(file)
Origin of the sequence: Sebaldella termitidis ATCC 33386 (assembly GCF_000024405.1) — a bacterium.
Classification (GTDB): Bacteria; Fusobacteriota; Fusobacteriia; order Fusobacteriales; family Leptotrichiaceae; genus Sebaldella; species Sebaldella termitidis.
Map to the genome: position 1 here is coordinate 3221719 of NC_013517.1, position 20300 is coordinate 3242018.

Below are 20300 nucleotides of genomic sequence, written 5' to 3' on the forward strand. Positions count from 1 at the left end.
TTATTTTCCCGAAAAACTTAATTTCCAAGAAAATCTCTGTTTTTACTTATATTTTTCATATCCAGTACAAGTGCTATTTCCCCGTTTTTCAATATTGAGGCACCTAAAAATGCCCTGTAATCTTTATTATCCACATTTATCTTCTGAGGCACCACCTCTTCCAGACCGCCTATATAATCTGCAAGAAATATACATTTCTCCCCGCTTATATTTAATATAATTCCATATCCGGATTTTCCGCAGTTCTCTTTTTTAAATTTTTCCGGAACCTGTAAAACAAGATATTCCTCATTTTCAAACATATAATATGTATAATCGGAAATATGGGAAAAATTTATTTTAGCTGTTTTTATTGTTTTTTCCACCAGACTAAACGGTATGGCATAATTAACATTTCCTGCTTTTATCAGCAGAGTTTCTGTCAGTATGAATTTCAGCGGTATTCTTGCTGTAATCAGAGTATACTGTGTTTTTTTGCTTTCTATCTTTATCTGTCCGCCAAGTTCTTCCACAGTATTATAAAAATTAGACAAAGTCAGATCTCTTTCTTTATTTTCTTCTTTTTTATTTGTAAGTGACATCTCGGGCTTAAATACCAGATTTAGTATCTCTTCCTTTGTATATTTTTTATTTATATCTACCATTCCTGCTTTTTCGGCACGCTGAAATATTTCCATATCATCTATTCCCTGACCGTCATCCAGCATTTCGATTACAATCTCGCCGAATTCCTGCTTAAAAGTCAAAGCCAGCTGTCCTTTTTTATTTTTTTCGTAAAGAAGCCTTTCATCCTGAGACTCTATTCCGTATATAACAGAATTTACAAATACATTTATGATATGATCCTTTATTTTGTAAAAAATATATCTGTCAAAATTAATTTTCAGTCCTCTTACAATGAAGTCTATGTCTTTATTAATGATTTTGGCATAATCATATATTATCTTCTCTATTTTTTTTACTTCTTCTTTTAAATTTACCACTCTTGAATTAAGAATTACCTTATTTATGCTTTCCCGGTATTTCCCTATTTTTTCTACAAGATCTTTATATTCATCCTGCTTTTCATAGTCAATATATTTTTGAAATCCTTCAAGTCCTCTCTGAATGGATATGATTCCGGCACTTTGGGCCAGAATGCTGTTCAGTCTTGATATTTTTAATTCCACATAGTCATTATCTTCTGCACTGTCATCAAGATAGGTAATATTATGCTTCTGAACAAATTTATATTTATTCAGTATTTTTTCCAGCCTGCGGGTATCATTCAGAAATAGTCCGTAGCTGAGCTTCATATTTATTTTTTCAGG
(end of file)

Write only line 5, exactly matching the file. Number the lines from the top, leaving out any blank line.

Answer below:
TTATTTTCCCGAAAAACTTAATTTCCAAGAAAATCTCTGTTTTTACTTATATTTTTCATATCCAGTACAAGTGCTATTTCCCCGTTTTTCAATATTGAGGCACCTAAAAATGCCCTGTAATCTTTATTATCCACATTTATCTTCTGAGGCACCACCTCTTCCAGACCGCCTATATAATCTGCAAGAAATATACATTTCTCCCCGCTTATATTTAATATAATTCCATATCCGGATTTTCCGCAGTTCTCTTTTTTAAATTTTTCCGGAACCTGTAAAACAAGATATTCCTCATTTTCAAACATATAATATGTATAATCGGAAATATGGGAAAAATTTATTTTAGCTGTTTTTATTGTTTTTTCCACCAGACTAAACGGTATGGCATAATTAACATTTCCTGCTTTTATCAGCAGAGTTTCTGTCAGTATGAATTTCAGCGGTATTCTTGCTGTAATCAGAGTATACTGTGTTTTTTTGCTTTCTATCTTTATCTGTCCGCCAAGTTCTTCCACAGTATTATAAAAATTAGACAAAGTCAGATCTCTTTCTTTATTTTCTTCTTTTTTATTTGTAAGTGACATCTCGGGCTTAAATACCAGATTTAGTATCTCTTCCTTTGTATATTTTTTATTTATATCTACCATTCCTGCTTTTTCGGCACGCTGAAATATTTCCATATCATCTATTCCCTGACCGTCATCCAGCATTTCGATTACAATCTCGCCGAATTCCTGCTTAAAAGTCAAAGCCAGCTGTCCTTTTTTATTTTTTTCGTAAAGAAGCCTTTCATCCTGAGACTCTATTCCGTATATAACAGAATTTACAAATACATTTATGATATGATCCTTTATTTTGTAAAAAATATATCTGTCAAAATTAATTTTCAGTCCTCTTACAATGAAGTCTATGTCTTTATTAATGATTTTGGCATAATCATATATTATCTTCTCTATTTTTTTTACTTCTTCTTTTAAATTTACCACTCTTGAATTAAGAATTACCTTATTTATGCTTTCCCGGTATTTCCCTATTTTTTCTACAAGATCTTTATATTCATCCTGCTTTTCATAGTCAATATATTTTTGAAATCCTTCAAGTCCTCTCTGAATGGATATGATTCCGGCACTTTGGGCCAGAATGCTGTTCAGTCTTGATATTTTTAATTCCACATAGTCATTATCTTCTGCACTGTCATCAAGATAGGTAATATTATGCTTCTGAACAAATTTATATTTATTCAGTATTTTTTCCAGCCTGCGGGTATCATTCAGAAATAGTCCGTAGCTGAGCTTCATATTTATTTTTTCAGG